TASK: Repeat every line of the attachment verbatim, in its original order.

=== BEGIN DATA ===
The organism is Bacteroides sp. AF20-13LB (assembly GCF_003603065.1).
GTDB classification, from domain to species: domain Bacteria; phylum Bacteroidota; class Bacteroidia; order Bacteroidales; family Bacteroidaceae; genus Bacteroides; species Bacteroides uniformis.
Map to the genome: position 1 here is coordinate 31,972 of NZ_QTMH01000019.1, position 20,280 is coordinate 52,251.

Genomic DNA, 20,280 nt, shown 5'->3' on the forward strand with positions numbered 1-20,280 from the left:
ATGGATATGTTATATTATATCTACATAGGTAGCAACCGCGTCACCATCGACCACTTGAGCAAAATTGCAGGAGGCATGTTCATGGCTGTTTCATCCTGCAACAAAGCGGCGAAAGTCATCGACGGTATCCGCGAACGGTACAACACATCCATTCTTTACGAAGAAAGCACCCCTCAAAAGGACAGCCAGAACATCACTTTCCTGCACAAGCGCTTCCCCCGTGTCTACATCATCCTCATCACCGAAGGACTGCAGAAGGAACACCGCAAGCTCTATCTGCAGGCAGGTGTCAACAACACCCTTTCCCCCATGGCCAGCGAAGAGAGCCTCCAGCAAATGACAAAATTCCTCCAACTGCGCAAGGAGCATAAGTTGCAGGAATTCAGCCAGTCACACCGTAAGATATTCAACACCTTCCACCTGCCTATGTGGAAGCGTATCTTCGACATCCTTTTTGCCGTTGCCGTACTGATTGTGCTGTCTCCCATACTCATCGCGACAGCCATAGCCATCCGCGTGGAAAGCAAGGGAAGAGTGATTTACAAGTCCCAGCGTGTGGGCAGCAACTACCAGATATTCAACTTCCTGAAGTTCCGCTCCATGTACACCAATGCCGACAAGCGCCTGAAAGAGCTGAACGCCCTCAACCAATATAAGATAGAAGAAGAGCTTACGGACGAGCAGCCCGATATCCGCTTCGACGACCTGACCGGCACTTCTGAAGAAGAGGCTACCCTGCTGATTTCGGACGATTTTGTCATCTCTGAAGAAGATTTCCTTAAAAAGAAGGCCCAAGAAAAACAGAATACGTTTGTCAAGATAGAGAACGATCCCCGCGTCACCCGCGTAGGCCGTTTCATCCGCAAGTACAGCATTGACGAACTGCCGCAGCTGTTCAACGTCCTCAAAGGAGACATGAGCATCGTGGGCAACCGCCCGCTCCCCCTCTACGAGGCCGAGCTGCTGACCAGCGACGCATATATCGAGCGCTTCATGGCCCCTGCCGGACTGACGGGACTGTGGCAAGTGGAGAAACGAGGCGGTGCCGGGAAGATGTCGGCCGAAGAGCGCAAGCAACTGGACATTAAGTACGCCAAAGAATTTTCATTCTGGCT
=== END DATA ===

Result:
The organism is Bacteroides sp. AF20-13LB (assembly GCF_003603065.1).
GTDB classification, from domain to species: domain Bacteria; phylum Bacteroidota; class Bacteroidia; order Bacteroidales; family Bacteroidaceae; genus Bacteroides; species Bacteroides uniformis.
Map to the genome: position 1 here is coordinate 31,972 of NZ_QTMH01000019.1, position 20,280 is coordinate 52,251.

Genomic DNA, 20,280 nt, shown 5'->3' on the forward strand with positions numbered 1-20,280 from the left:
ATGGATATGTTATATTATATCTACATAGGTAGCAACCGCGTCACCATCGACCACTTGAGCAAAATTGCAGGAGGCATGTTCATGGCTGTTTCATCCTGCAACAAAGCGGCGAAAGTCATCGACGGTATCCGCGAACGGTACAACACATCCATTCTTTACGAAGAAAGCACCCCTCAAAAGGACAGCCAGAACATCACTTTCCTGCACAAGCGCTTCCCCCGTGTCTACATCATCCTCATCACCGAAGGACTGCAGAAGGAACACCGCAAGCTCTATCTGCAGGCAGGTGTCAACAACACCCTTTCCCCCATGGCCAGCGAAGAGAGCCTCCAGCAAATGACAAAATTCCTCCAACTGCGCAAGGAGCATAAGTTGCAGGAATTCAGCCAGTCACACCGTAAGATATTCAACACCTTCCACCTGCCTATGTGGAAGCGTATCTTCGACATCCTTTTTGCCGTTGCCGTACTGATTGTGCTGTCTCCCATACTCATCGCGACAGCCATAGCCATCCGCGTGGAAAGCAAGGGAAGAGTGATTTACAAGTCCCAGCGTGTGGGCAGCAACTACCAGATATTCAACTTCCTGAAGTTCCGCTCCATGTACACCAATGCCGACAAGCGCCTGAAAGAGCTGAACGCCCTCAACCAATATAAGATAGAAGAAGAGCTTACGGACGAGCAGCCCGATATCCGCTTCGACGACCTGACCGGCACTTCTGAAGAAGAGGCTACCCTGCTGATTTCGGACGATTTTGTCATCTCTGAAGAAGATTTCCTTAAAAAGAAGGCCCAAGAAAAACAGAATACGTTTGTCAAGATAGAGAACGATCCCCGCGTCACCCGCGTAGGCCGTTTCATCCGCAAGTACAGCATTGACGAACTGCCGCAGCTGTTCAACGTCCTCAAAGGAGACATGAGCATCGTGGGCAACCGCCCGCTCCCCCTCTACGAGGCCGAGCTGCTGACCAGCGACGCATATATCGAGCGCTTCATGGCCCCTGCCGGACTGACGGGACTGTGGCAAGTGGAGAAACGAGGCGGTGCCGGGAAGATGTCGGCCGAAGAGCGCAAGCAACTGGACATTAAGTACGCCAAAGAATTTTCATTCTGGCT